The average household size was 2.56 and the average family size was 3.15. The median age was 38.2 years. The median income for a household in the county was $27,950 and the median income for a family was $37,218. Males had a median income of $27,274 versus $23,750 for females; the per capita income for the county was $12,902. About 24.1% of families and 33.0% of the population were below the poverty line, including 44.8% of those under age 18 and 27.2% of those age 65 or over. As of the 2000 census of 2000, there were 14,074 people, 4,834 households, 3,485 families residing in the county; the population density was 35 people per square mile. There were 5,495 housing units at an average density of 14 per square mile; the racial makeup of the county was 59.48% Black or African American, 37.37% White or Caucasian, 0.22% Native American, 0.60% Asian, 0.05% Pacific Islander, 1.52% from other races, 0.75% from two or more races. 2.59% of the population were Hispanic or Latino of any race. There were 4,834 households out of which 34.50% had children under the age of 18 living with them, 42.70% were married couples living together, 24.40% had a female householder with no husband present, 27.90% were non-families.
25.20% of all households were made up of individuals and 10.40% had someone living alone, 65 years of age or older. The average household size was 2.71 and the average family size was 3.25. In the county, the population was spread out with 27.60% under the age of 18, 9.70% from 18 to 24, 27.60% from 25 to 44, 22.30% from 45 to 64, 12.70% who were 65 years of age or older. The median age was 35 years. For every 100 females there were 98.50 males. For every 100 females age 18 and over, there were 96.70 males. The median income for a household in the county was $24,224, the median income for a family was $29,402. Males had a median income of $26,922 versus $18,611 for females; the per capita income for the county was $11,820. About 22.10% of families and 25.80% of the population were below the poverty line, including 39.00% of thos
Georgia's 2nd congressional district
Georgia's 2nd congressional district is a congressional district in the U. S. state of Georgia. The district is represented by Democrat Sanford D. Bishop, Jr. though the district's boundaries have been redrawn following the 2010 census, which granted an additional congressional seat to Georgia. The first election using the new district boundaries were the 2012 congressional elections. One of the largest districts by size, it comprises much of the southwestern portion of the state of Georgia. Much of the district is rural, although the district has a number of small cities and medium-sized towns, such as Albany, Americus and portions of Columbus and Macon; the district is the historic and current home of President Jimmy Carter. The district is one of the most Democratic in the country, as Democrats have held the seat since 1875; as of May 2017, there is one former member of the U. S. House of Representatives from Georgia's 2nd congressional district, living at this time. Georgia's congressional districts List of United States congressional districts Martis, Kenneth C..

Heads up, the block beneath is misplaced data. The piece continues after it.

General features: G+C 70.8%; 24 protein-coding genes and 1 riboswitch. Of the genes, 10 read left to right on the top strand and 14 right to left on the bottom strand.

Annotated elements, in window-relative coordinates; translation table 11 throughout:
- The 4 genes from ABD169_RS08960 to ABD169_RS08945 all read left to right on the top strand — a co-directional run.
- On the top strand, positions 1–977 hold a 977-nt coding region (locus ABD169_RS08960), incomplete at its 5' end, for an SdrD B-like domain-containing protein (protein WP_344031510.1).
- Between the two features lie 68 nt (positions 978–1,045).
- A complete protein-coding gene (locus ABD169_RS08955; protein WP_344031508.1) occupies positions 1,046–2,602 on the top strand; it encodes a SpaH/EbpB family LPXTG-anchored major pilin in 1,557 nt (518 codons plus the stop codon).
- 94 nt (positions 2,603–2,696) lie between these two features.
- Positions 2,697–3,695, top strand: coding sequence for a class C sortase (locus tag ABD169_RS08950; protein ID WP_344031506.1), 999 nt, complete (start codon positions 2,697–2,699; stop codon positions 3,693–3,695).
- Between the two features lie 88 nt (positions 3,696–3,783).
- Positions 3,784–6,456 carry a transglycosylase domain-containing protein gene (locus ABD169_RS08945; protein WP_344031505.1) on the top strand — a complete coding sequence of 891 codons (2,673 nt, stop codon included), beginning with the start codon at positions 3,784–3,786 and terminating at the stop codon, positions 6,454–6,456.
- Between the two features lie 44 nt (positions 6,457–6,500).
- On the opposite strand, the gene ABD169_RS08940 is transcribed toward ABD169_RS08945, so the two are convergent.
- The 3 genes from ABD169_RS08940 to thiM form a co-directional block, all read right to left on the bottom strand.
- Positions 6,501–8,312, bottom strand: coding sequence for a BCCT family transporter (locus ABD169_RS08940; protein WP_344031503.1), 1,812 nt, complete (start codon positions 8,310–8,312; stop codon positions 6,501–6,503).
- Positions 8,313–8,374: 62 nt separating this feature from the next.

The Historical Atlas of Political Parties in the United States Congress. New York: Macmillan Publishing Company. Martis, Kenneth C.. The Historical Atlas of United States Congressional Districts. New York: Macmillan Publishing Company. Congressional Biographical Directory of the United States 1774–present PDF map of Georgia's 2nd district at nationalatlas.gov Georgia's 2nd district at GovTrack.us
Houston County, Georgia
Houston County is a county located in the central portion of the U. S. state of Georgia. The estimated 2016 population is 152,122, its county seat is Perry, although the city of Warner Robins is larger in both area and population. The county was created on May 15, 1821, as one of five counties in the state, reduced in size with the formation of Bibb, Pike and Peach counties, it was named after Georgia governor John Houstoun, with the spelling being a common 19th-century variation that evolved to "Houston". The pronunciation, remains to this day "howston." The geographic center of the county was given the name Wattsville, changed to Perry. Houston County is included in the Warner Robins, GA Metropolitan Statistical Area, which in turn is included in the Macon-Warner Robins-Fort Valley Combined Statistical Area. Flat Creek Public Fishing Area is in Houston County, south west of Perry. According to the U. S. Census Bureau, the county has a total area of 380 square miles, of which 376 square miles is land and 4.4 square miles is water.